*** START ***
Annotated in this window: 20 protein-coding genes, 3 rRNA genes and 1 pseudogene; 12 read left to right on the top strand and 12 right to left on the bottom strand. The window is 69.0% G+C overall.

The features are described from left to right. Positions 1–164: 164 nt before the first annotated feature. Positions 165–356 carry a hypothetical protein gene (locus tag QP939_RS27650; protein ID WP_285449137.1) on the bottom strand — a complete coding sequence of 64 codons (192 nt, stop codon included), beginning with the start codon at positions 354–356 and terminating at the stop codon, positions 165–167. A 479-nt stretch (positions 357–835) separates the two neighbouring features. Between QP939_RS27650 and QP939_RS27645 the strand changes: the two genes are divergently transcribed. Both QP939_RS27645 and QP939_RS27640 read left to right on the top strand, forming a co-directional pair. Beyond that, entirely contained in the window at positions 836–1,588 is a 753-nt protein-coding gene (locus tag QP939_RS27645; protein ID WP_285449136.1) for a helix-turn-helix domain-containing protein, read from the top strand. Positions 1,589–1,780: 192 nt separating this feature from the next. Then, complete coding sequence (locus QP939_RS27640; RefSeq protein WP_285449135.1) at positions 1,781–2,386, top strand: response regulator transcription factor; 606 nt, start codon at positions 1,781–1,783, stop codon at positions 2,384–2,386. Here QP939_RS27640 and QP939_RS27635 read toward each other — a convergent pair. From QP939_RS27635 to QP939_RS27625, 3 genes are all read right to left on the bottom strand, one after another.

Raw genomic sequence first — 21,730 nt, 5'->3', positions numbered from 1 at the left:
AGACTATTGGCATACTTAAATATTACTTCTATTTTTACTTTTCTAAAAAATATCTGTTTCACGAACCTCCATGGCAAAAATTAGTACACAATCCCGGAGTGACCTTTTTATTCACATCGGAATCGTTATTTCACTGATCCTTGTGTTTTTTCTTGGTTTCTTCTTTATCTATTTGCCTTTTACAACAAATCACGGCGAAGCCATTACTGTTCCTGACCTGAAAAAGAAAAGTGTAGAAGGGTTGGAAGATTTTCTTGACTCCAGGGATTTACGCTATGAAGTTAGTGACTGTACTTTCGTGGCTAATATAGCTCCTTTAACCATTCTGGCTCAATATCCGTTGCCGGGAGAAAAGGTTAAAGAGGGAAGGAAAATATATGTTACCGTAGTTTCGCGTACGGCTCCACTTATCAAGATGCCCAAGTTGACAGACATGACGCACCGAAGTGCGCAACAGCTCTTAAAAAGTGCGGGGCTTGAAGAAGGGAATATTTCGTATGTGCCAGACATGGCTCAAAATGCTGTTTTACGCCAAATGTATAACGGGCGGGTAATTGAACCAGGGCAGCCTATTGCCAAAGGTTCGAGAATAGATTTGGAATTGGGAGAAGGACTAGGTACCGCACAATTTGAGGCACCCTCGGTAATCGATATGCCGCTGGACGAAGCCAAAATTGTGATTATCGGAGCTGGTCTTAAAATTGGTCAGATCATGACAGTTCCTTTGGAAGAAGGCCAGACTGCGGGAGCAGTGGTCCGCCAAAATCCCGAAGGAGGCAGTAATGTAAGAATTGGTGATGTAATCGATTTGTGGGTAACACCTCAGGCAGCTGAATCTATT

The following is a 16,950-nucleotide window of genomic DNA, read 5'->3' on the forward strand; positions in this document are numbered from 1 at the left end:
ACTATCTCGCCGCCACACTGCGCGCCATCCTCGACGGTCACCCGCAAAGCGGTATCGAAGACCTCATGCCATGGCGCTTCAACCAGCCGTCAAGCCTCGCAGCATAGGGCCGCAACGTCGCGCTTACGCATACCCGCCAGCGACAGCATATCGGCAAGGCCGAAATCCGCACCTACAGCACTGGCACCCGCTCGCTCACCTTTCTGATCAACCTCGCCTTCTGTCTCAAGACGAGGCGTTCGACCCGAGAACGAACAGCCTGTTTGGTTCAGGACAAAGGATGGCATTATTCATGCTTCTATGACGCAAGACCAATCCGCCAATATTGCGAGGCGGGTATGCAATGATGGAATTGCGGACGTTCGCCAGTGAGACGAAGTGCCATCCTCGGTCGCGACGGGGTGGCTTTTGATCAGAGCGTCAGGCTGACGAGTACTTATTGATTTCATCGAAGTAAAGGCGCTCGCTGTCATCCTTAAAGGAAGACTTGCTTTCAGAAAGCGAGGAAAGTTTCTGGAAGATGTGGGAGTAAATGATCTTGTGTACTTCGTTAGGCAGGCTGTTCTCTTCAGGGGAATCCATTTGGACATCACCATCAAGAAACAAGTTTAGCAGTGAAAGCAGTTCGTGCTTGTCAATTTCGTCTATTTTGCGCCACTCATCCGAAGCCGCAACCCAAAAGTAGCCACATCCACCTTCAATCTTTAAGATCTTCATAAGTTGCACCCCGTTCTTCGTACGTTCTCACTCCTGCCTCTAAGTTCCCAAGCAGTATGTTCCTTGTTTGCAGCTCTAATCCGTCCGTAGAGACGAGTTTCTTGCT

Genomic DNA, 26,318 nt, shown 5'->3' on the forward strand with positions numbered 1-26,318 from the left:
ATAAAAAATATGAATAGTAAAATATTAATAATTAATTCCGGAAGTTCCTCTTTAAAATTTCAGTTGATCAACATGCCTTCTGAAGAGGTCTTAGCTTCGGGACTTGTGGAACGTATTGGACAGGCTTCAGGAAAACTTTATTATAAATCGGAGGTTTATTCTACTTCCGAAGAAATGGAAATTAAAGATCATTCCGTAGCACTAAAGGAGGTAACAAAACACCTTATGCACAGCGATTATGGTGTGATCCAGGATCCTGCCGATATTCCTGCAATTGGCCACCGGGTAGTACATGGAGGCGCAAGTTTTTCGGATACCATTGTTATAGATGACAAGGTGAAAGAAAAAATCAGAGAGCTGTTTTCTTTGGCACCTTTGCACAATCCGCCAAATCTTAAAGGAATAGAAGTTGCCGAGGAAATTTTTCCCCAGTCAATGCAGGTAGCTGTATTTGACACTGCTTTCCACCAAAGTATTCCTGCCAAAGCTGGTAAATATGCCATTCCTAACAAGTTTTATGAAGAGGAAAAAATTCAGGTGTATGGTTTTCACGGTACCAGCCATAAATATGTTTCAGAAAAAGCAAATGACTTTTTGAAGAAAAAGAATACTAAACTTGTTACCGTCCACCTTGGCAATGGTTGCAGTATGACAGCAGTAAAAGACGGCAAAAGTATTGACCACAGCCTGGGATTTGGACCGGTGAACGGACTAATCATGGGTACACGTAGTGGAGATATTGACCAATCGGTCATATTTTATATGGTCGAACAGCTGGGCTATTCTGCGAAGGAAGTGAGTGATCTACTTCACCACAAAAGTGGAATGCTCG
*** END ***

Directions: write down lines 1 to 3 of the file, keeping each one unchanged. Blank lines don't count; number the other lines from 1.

Annotated in this window: 20 protein-coding genes, 3 rRNA genes and 1 pseudogene; 12 read left to right on the top strand and 12 right to left on the bottom strand. The window is 69.0% G+C overall.

The features are described from left to right. Positions 1–164: 164 nt before the first annotated feature. Positions 165–356 carry a hypothetical protein gene (locus tag QP939_RS27650; protein ID WP_285449137.1) on the bottom strand — a complete coding sequence of 64 codons (192 nt, stop codon included), beginning with the start codon at positions 354–356 and terminating at the stop codon, positions 165–167. A 479-nt stretch (positions 357–835) separates the two neighbouring features. Between QP939_RS27650 and QP939_RS27645 the strand changes: the two genes are divergently transcribed. Both QP939_RS27645 and QP939_RS27640 read left to right on the top strand, forming a co-directional pair. Beyond that, entirely contained in the window at positions 836–1,588 is a 753-nt protein-coding gene (locus tag QP939_RS27645; protein ID WP_285449136.1) for a helix-turn-helix domain-containing protein, read from the top strand. Positions 1,589–1,780: 192 nt separating this feature from the next. Then, complete coding sequence (locus QP939_RS27640; RefSeq protein WP_285449135.1) at positions 1,781–2,386, top strand: response regulator transcription factor; 606 nt, start codon at positions 1,781–1,783, stop codon at positions 2,384–2,386. Here QP939_RS27640 and QP939_RS27635 read toward each other — a convergent pair. From QP939_RS27635 to QP939_RS27625, 3 genes are all read right to left on the bottom strand, one after another.

Raw genomic sequence first — 21,730 nt, 5'->3', positions numbered from 1 at the left: